Societal Norms Undermine Women Political Participation

By Toweh Alphonso

politics liberia

Former treasury of the opposition Liberty Party, Nuwoe Scott said she believes that societal norms are key factors that had kept women behind from exercising their franchise in the highest decision making processes of the nation.

Nuwoe Scott said she had worked closely with the Inter-Party Consultancy Committee (IPCC) at the level of the National Elections Commission to ensure that the new election law is amended; the part of the law that says each political party when submitting its listing should include 30 percent of a gender.

She maintained that traditional setting is also one of the many reasons why women had not been able to come up front to participate in leadership.

“But, as we go forward and women are trained, empowered and informed, they are beginning to embrace this delicate or new sense of coming up to path with their male counterparts”, she bewailed.

Madam Scott made the observation over the weekend in Doe community when interviewed by Internews Women Journalist Fellows during a one-day citizen’s engagement event organized by the Coalition of Political Parties Women in Liberia (COPPWILL).

The event was supported by United Nations Mission in Liberia through Naymote Partners for Democratic Development.

“We want our voices to be heard at the level of both the legislature and the executive for them to know that women are coming together to legislate this bill in order to resolve some of the serious health issues confronting mothers in the country,” she narrated.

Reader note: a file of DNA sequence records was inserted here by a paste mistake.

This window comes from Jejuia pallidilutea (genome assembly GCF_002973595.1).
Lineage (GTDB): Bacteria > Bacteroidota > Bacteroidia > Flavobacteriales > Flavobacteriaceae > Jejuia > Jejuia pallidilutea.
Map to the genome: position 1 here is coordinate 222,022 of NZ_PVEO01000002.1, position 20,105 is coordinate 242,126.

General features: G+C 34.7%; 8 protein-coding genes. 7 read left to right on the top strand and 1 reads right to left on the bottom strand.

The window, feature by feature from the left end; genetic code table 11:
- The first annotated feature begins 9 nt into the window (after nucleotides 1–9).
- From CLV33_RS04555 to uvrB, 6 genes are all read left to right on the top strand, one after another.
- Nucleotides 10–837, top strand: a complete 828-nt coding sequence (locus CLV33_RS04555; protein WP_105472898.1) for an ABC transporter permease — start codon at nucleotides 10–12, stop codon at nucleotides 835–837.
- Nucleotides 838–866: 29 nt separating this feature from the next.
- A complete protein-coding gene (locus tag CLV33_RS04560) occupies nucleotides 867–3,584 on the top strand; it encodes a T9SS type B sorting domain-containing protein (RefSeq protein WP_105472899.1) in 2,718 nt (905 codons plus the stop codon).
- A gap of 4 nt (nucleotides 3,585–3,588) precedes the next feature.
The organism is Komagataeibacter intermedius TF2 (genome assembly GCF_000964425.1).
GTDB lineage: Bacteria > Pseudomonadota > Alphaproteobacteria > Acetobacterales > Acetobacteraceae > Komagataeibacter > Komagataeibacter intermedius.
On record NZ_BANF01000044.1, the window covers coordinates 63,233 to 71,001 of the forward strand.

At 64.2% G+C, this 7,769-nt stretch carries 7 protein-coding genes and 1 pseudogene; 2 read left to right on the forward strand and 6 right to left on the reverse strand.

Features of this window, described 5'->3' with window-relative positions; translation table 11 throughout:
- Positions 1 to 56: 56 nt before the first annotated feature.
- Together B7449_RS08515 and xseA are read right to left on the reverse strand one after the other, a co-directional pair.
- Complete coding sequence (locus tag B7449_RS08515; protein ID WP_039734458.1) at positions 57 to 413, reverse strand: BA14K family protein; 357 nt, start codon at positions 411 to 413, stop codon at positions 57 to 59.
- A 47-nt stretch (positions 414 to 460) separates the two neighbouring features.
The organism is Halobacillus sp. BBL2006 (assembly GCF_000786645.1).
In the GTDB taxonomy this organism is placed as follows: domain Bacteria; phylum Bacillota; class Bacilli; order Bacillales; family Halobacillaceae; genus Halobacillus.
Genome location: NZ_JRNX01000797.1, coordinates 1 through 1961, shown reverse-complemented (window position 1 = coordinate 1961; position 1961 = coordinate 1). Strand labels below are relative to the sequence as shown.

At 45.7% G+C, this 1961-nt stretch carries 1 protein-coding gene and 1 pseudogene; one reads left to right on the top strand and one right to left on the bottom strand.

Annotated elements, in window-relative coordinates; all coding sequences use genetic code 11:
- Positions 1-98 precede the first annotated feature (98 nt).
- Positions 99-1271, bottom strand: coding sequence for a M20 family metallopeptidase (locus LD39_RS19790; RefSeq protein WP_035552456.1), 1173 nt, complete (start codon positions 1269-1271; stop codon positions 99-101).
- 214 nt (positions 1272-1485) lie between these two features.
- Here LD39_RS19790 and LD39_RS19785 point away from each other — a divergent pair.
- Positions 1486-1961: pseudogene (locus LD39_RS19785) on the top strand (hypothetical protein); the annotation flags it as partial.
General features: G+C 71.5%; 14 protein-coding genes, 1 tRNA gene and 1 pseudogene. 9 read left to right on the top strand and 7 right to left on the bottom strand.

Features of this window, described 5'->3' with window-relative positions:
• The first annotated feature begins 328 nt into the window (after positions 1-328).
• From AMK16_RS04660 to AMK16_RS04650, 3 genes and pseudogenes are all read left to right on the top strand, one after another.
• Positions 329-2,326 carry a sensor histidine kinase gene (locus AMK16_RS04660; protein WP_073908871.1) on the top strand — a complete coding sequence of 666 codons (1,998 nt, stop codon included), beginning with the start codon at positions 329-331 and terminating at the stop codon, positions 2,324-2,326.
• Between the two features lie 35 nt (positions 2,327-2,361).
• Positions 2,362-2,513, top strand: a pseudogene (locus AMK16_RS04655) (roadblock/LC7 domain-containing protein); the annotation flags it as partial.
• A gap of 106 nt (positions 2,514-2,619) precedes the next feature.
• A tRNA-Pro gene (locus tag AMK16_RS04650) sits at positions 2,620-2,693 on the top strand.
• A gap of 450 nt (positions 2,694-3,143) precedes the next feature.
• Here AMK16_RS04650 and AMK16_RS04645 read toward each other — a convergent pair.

“We are the ones that go through child bearing, we know what the situations are because we are the ones that take care of the children, go through the shame and humiliation of being girlfriends, and ex-wives”, Scott added.

According to her, she disagreed with comments that women are not weaker vessels they do things differently than the men.

She explained that from 1847 to 1947 women were not allowed to participate in electoral processes, because of the tradition women had always shy away from voting process, and coming up now is a gradual process.

Scott further stated that men were not enemies to women, but rather both are working along with one another.

She emphasized the need for more women to get involved with the electoral process at the district level.


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